Rich Kulawiec on 26 Jul 2017 15:33:43 -0700

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Re: [PLUG] SSH Hardening : Request for Best Practices

On Wed, Jul 26, 2017 at 12:05:16PM -0400, K.S. Bhaskar wrote:
> Since it is pretty straightforward to set up ssh with 2FA with Google
> authenticator (
> or Authy (, why would one not use the
> additional security 2FA provides? 

Unless I'm mistaken, this requires a smartphone in order to run
the relevant app.  (If I'm mistaken, I apologize.)  That's a
dealbreaker for me: smartphones are just another component of the
world's most widely distributed dumpster fire, aka the IoT.

I'd rather go back with the approach I outlined elsewhere in this
thread, I which prevents most of the Internet from attacking your
ssh instance successfully *even if they compromise both factors of your
2FA* because they can't connect.

An even better approach, which I didn't get into but have used quite
successfully in production environments, is to enumerate the set of
networks from which connections need to be allowed and only allow those.
(That is: whitelist only the networks you need to allow in.)  Yes, this
means you need to know them a priori [1], and yes, this means you have to
think carefully about what you're doing, but done right, this means more
than "most of the Internet" and approaches "the overwhelming majority",
as in -- the last time I did this -- 99.2% of all public IPv4 space.

To be clear, that means that not only does an attacker need an
approach that will work, they need to find the .8% of the Internet
that it'll work from *and* they need at least one host there *and*
they need to get the attack past all the other defenses.  And they
need to do all that before you notice -- which, if you have appropriate
logging and monitoring in place, you will. 

	(Note that I don't use fail2ban and similar, because I regard them
	as wholly inadequate.  I note persistent attacking IP addresses,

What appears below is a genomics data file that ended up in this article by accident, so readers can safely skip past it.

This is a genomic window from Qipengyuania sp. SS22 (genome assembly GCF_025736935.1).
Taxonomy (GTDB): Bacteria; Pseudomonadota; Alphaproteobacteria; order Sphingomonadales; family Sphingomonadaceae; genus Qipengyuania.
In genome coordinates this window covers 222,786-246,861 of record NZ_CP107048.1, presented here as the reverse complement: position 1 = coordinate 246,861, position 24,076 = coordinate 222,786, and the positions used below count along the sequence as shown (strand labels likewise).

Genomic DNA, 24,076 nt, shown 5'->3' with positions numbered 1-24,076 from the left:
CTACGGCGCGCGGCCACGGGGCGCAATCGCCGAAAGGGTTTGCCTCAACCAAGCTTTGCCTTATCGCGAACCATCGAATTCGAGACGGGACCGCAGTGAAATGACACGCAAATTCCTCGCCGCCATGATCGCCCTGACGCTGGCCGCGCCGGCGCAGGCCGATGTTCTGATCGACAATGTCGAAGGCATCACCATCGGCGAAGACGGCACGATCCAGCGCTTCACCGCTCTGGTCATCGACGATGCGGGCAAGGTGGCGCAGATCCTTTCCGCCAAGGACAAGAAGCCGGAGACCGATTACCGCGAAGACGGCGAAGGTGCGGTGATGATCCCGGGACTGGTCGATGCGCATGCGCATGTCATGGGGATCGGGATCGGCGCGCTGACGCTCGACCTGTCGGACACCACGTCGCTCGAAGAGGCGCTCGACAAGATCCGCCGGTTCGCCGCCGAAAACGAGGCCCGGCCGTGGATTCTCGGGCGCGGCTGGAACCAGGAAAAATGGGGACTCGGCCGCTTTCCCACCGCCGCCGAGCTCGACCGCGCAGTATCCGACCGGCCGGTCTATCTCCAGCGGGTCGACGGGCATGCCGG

look up the network they're on, and permanently firewall out ALL
	of it.  Screwing around with temporary blocks on individual
	IP addresses is a waste of time and fills up the logs with cruft.
	It's also much too lenient: if someone is busy stacking proof
	on the table that they're hostile, why wait to see if they'll
	come back and stack more tomorrow?

	Example, from a recent report about attacks that one of my
	systems delivered to me:

	all     ssh     ftp     pop     imap    address
	---     ---     ---     ---     ---     ---
	1613    1613    0       0       0

	That earned, which belongs to Axcess Tech
	Systems India Pvt.Ltd., a one-way trip into my firewall config.
	I'm now quite efficiently dropping their packets on the floor.
	And not just on that system: on ALL systems, including the
	ones I run for other people and the ones I won't build for
	another few years.  After all: they attacked one.  Why should
	I wait to see if they attack another one?  What's the point?

	This may, of course, cause some issues for them one day.

	That is not my problem.)

There are people who can do that -- what I said above about finding a way
to attack despite blocking nearly all of the Internet -- but if you're
one of their targets then you're fooling yourself if you think *any*
of this will work.  All the other lesser attackers will likely move
along because there are far weaker targets to go after.


[11  Actually, "a priori" isn't quite accurate.  If you have an
existing instance and wish to use this approach, then you can
use the ssh logs for the last N years. I think N=1 is good enough,
N=3 is probably overkill.  Filter out all connections from accounts
that no longer exist.  Collapse the rest (grepcidr is your friend)
into aggregated blocks and look all of those up.  This will give you
an extremely good first approximation of what networks your legitimate
users are connecting from.  You might be surprised at how short that
list is.  (And if it's not, say, because you have >1K users and they're
scattered geographically and topologically?  There are other approaches
based on this.  Hint: different ports.)

Yes, this takes a little work, but I would expect anyone with a couple
of years of sysadmin experience to be able to write the scripts to
handle it in a few hours.
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